6. Know what you want to say. Which statement provides more command presence:
    1. "Um, Truck 1, um, would you please come into the scene, and um, mask up, and um bring your crew, and um, then have your crew, um, cut the electricity, and then um, um, cut a hole in the roof."

Or:

    1. "Truck 1, you are assigned as the Ventilation Group. Your tactical objectives are to provide ventilation and secure utilities."

If you answered "b," you were correct. Too many times, people talk without having practiced or thought of what they were going to say. If you have to tell your personnel to don their airmasks, then you have another issue on your hands. Personnel arriving on the fireground who are given an assignment should have a clue as to what tools, equipment and personal protective equipment (PPE) to bring or wear.

  1. Stay in one place. I realize there may be different opinions on this issue, but the more you move around, the more you can be distracted or attracted to or by others. The command post is not meant to be mobile; it's meant to be in a location others can easily find — but not easily accessed if you don't want them there.
  2. When preparing to give a radio report, try to not look at the incident. This can only confuse you and if things are changing in front of your eyes and this gets you off track of what you were going to say, then you're not going to demonstrate much command presence.
  3. 9. Use accepted and appropriate terminology when appropriate. This is especially important when talking about the Incident Command System (ICS), strategy and tactics, and the situation at hand. For example, within ICS, a group is a specific function and a division is a specific location. If you assign members as Ventilation Group, it should be obvious as to their tasks. However, if you assign them Roof Group, that could be left open for interpretation as there is more to do on a roof than just ventilation. Now if you called them Roof Division, that would mean they would be in charge of everything on the roof, which could include ventilation as well as other tasks.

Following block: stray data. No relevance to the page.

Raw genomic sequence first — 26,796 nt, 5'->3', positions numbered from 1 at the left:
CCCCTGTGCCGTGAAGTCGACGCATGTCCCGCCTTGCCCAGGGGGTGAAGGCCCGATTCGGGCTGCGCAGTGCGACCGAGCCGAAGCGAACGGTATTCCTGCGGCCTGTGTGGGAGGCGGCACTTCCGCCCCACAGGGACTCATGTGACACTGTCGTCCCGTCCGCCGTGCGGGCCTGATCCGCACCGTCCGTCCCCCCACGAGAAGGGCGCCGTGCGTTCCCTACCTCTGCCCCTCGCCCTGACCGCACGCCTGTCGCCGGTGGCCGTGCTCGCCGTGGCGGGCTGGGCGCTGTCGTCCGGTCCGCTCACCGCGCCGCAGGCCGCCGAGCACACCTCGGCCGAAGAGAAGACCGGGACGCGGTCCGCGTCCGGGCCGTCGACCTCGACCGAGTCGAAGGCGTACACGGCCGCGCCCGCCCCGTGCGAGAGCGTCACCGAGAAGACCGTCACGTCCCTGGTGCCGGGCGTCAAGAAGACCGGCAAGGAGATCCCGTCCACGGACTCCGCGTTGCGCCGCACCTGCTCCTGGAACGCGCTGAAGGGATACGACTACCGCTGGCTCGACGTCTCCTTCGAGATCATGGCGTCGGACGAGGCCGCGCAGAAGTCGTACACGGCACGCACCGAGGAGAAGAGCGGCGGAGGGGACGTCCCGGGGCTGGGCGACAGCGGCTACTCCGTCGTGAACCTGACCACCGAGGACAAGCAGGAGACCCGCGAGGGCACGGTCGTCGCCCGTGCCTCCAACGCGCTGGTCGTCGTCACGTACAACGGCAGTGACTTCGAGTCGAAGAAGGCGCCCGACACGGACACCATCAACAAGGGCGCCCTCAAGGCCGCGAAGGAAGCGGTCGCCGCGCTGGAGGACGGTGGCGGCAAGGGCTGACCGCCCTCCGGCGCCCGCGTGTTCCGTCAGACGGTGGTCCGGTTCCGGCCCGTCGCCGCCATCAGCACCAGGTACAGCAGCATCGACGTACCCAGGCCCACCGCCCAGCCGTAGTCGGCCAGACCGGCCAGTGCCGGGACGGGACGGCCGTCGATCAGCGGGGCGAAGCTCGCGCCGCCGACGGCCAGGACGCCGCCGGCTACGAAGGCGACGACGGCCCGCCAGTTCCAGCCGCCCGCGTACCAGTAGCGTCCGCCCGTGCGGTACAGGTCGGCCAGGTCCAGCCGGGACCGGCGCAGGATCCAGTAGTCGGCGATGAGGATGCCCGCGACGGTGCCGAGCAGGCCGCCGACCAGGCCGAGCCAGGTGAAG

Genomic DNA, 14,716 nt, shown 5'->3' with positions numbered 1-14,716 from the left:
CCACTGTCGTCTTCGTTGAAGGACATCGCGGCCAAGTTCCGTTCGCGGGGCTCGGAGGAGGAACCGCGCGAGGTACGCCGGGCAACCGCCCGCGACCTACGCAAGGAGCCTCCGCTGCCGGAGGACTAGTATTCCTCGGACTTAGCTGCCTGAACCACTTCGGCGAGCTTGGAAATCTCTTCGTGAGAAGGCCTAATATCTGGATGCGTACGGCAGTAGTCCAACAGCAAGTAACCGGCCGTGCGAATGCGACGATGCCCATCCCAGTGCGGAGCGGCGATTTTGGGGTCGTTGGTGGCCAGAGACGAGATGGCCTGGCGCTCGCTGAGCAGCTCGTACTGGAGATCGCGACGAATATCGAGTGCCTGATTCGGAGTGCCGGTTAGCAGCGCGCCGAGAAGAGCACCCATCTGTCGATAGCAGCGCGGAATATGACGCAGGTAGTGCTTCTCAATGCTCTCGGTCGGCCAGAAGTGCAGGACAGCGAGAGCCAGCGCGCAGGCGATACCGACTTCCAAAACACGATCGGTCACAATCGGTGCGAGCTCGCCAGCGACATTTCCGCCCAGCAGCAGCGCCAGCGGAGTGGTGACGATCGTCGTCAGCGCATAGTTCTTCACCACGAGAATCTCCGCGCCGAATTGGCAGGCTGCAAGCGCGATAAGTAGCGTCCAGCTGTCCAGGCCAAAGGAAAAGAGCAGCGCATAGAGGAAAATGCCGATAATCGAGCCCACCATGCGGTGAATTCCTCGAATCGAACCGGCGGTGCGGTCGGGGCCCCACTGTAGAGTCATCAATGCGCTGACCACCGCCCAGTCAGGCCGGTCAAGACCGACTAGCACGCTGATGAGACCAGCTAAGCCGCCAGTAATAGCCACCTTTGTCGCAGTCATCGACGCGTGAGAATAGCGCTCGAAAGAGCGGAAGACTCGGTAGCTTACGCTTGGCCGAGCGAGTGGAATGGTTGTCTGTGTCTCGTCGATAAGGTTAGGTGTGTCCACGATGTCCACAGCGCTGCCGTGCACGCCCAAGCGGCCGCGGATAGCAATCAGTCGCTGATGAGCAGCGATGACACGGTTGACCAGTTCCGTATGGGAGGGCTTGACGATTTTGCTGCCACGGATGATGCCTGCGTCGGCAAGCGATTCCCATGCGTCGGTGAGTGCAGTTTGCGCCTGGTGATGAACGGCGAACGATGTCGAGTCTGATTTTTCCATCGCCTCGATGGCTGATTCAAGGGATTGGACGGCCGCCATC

4. Do not swear, scream, yell, be rude or be abrupt. Or do anything else you will regret or be embarrassed about if seen on YouTube or on the 6 o'clock news.
  5. Remember that someone is out there watching. Virtually every phone has a camera or video function and YouTube or even worse the news media are just an email or text away.
  6. Try not to use words such as "suggest," "recommend" and "looking." Such words do not project much confidence or decisiveness.
  7. When talking to a dispatcher, or anyone else for that matter, don't have hesitation in your voice. Don't finish your sentence with what sounds like you are asking them a question as opposed to making a statement or a request.
  8. When in doubt, go back to number 1. Stay calm, cool and collected.

STEVE PRZIBOROWSKI is a Firehouse.com contributing editor and a battalion chief for the Santa Clara County, CA, Fire Department. He is an adjunct faculty member in the Chabot College Fire Technology Program in Hayward, CA, where he has been teaching fire technology classes since 1993. Prziborowski is a past president of the Northern California Training Officers Association and was named the 2008 Ed Bent California Fire Instructor of the year.